Sexual harassment and discrimination complaints are serious and can be extremely costly
If you have received a complaint about sexual harassment or discrimination from a staff member, or if you are defending a formal claim of sexual harassment or discrimination, it is important that you treat the matter seriously, and seek urgent expert legal advice.
Call our team at Industrial Relations Claims immediately on 1300 045 466.
Claims for sexual harassment and discrimination can cost hundreds of thousands of dollars, and have the potential to bankrupt your business if not managed properly.
You can be held responsible for the conduct of your staff
As an employer, you can held vicariously responsible for the conduct of your staff for any unlawful discrimination or harassment they engage in.
In other words, your business can be ordered to pay penalties or compensation to any potential victim/s.
What is sexual harassment?
Sexual harassment is any unwelcome conduct that is sexual in nature which makes another person feel offended, humiliated or intimidated.
It does not need to be repeated or on-going for it to be unlawful.
Both men and women can be affected by sexual harassment.
Examples of sexual harassment
Examples of sexual harassment can include:
- any unwelcome touching, no matter how minor
- comments, insults or taunts that are sexual in nature
- staring or leering
- sexually suggestive jokes or comments
- intrusive questions about your private life
- displaying posters of a sexual nature
- sending sexually explicit emails or text messages or inappropriate advances on social media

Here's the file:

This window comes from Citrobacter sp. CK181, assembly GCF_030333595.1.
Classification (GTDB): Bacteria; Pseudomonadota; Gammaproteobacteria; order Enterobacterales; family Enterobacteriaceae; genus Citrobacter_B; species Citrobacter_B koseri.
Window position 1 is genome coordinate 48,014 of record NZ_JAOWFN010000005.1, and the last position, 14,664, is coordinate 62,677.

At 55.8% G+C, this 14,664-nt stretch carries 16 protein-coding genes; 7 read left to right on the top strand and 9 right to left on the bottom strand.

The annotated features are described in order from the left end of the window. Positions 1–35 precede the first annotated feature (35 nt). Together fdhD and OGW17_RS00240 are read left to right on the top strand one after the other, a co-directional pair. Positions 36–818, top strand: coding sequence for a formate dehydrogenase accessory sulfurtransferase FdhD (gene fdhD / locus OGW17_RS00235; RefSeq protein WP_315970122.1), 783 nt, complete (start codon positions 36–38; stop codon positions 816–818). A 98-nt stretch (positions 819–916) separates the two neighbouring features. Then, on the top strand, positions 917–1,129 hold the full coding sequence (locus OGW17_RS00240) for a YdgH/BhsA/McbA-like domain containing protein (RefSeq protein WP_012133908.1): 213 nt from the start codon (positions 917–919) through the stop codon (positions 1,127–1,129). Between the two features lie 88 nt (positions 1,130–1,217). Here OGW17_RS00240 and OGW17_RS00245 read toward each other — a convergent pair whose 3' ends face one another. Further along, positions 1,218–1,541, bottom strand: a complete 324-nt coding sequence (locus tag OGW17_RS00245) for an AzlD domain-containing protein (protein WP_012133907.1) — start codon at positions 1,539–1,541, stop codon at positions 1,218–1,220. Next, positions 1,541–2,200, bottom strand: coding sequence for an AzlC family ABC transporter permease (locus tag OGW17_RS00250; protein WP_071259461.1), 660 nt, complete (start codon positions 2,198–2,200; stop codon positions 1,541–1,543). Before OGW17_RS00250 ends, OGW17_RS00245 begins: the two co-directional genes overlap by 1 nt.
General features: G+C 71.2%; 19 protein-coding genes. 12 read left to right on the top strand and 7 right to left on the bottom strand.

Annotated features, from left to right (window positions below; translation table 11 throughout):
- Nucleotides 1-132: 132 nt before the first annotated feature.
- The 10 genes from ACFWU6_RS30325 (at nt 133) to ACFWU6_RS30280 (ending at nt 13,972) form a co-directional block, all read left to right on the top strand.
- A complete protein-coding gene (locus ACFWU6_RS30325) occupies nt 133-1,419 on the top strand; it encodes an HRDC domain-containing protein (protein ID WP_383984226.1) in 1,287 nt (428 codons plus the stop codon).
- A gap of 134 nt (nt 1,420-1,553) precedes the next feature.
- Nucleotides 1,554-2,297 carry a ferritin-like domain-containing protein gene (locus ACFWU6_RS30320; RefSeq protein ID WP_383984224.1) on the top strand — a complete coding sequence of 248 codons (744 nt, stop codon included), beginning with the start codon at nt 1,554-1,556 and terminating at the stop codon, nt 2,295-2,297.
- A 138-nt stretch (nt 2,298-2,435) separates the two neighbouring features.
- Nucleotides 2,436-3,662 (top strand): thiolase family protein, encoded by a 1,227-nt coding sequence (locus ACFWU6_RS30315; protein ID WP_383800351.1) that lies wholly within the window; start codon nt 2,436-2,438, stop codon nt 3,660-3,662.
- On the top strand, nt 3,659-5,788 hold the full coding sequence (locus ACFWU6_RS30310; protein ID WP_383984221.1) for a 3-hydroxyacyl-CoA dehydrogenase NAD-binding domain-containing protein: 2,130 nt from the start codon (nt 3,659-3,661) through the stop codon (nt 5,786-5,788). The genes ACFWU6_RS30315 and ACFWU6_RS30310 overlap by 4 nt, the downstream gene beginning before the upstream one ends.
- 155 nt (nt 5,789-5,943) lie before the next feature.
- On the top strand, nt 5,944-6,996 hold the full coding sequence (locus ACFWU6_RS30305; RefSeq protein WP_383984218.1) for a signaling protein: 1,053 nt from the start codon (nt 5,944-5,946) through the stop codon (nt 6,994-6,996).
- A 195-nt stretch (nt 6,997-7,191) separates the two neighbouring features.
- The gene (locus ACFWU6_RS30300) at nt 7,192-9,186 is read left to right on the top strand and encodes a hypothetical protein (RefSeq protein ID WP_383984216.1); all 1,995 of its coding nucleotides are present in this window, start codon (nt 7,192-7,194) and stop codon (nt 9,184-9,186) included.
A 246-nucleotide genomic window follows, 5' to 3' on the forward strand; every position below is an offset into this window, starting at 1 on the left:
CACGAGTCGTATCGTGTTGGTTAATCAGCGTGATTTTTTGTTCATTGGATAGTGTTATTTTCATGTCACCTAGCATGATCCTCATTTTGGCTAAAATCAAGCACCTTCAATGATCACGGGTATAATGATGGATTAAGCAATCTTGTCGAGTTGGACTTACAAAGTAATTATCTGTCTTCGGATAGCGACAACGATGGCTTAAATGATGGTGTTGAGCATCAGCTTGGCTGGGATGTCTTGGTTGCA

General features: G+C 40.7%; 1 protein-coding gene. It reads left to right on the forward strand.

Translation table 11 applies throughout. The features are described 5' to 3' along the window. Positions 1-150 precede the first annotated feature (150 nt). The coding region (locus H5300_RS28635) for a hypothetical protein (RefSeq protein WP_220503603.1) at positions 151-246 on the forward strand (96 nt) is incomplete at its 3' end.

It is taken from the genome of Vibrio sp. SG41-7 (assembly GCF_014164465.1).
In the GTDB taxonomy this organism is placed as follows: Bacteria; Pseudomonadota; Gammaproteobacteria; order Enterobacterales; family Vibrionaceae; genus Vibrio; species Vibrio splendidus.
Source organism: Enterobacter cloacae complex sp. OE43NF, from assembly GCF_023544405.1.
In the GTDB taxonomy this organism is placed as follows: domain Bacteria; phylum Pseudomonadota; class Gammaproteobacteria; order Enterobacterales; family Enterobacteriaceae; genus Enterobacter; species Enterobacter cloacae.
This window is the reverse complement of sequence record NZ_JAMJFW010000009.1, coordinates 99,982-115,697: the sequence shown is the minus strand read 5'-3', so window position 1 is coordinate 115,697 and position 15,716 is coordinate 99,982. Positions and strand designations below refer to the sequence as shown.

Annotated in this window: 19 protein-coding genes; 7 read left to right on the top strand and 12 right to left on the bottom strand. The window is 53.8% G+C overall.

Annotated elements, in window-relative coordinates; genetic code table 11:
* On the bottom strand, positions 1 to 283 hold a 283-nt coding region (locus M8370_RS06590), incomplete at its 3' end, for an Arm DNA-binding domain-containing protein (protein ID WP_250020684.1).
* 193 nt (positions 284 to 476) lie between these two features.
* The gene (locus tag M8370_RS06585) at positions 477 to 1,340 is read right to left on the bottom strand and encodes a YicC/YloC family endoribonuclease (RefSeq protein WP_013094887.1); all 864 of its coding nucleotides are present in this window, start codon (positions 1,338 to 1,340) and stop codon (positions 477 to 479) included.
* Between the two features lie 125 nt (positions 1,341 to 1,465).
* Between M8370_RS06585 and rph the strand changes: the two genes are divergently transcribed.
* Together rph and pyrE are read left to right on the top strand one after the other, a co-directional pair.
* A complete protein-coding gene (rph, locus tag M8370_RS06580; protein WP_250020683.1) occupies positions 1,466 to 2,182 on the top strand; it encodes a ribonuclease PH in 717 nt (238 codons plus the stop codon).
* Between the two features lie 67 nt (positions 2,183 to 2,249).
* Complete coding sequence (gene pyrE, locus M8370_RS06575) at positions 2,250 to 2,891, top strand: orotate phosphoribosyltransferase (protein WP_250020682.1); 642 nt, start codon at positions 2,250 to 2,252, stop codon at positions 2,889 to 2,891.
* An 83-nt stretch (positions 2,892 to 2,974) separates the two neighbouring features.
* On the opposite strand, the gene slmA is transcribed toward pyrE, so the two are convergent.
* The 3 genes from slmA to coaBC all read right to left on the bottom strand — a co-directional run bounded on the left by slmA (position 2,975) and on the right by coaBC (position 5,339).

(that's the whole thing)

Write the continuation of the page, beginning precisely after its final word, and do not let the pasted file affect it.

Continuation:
- repeated unwanted requests to go out on dates or requests for sex
Where can sexual harassment happen?
Sexual harassment can happen in the work environment, including an office, or a factory or a work site, but it can also happen anywhere else that is work-related, including hotels, restaurants, bars, taxis, or function centres.
It can also happen on social media, or via text messages.
Sexual harassment commonly happens during work functions including Christmas parties and away trips for work like inter-state conferences, particularly when alcohol is involved.
What is discrimination?
Discrimination happens when someone with a particular attribute is treated less favourably than someone who does not have that same attribute.
As an employer, it is unlawful for you to treat a staff member, a contractor, or someone doing work experience, unfairly, or to take adverse action against them, because of a protected attribute.
For example, you cannot demote a worker because she becomes pregnant, and you cannot sack someone because they have reached a certain age and you think they are too old.
It is also unlawful for any of your employees to discriminate against another employee on the basis of a protected attribute.
What are protected attributes?
Depending on which state your business is located in, protected attributes can include:
- race, skin colour or social origin
- sexual orientation
- gender identity
- pregnancy status
- parental status
- relationship status
- family or carer’s responsibilities
- physical or mental impairment (disability)
- political opinion
- trade union activity (or non-activity)
How to protect your business
As an employer, you have a responsibility to take all reasonable steps to prevent sexual harassment and discrimination from happening in your workplace.
The first step to protect your business from a claim is to ensure that you have clear and robust policies in place, and that all of your employees are familiar with those policies.
Secondly, you should establish a formal grievance process to deal with any complaints should they arise.
You should also organise regular professional workplace training for all staff that deals with discrimination, sexual harassment, bullying and victimisation.
Our specialist team at Industrial Relations Claims can help you develop and implement effective policies, and grievance processes to handle complaints.
We also offer professional workplace training in discrimination, sexual harassment, bullying and victimisation.
LAST UPDATED: March 2021
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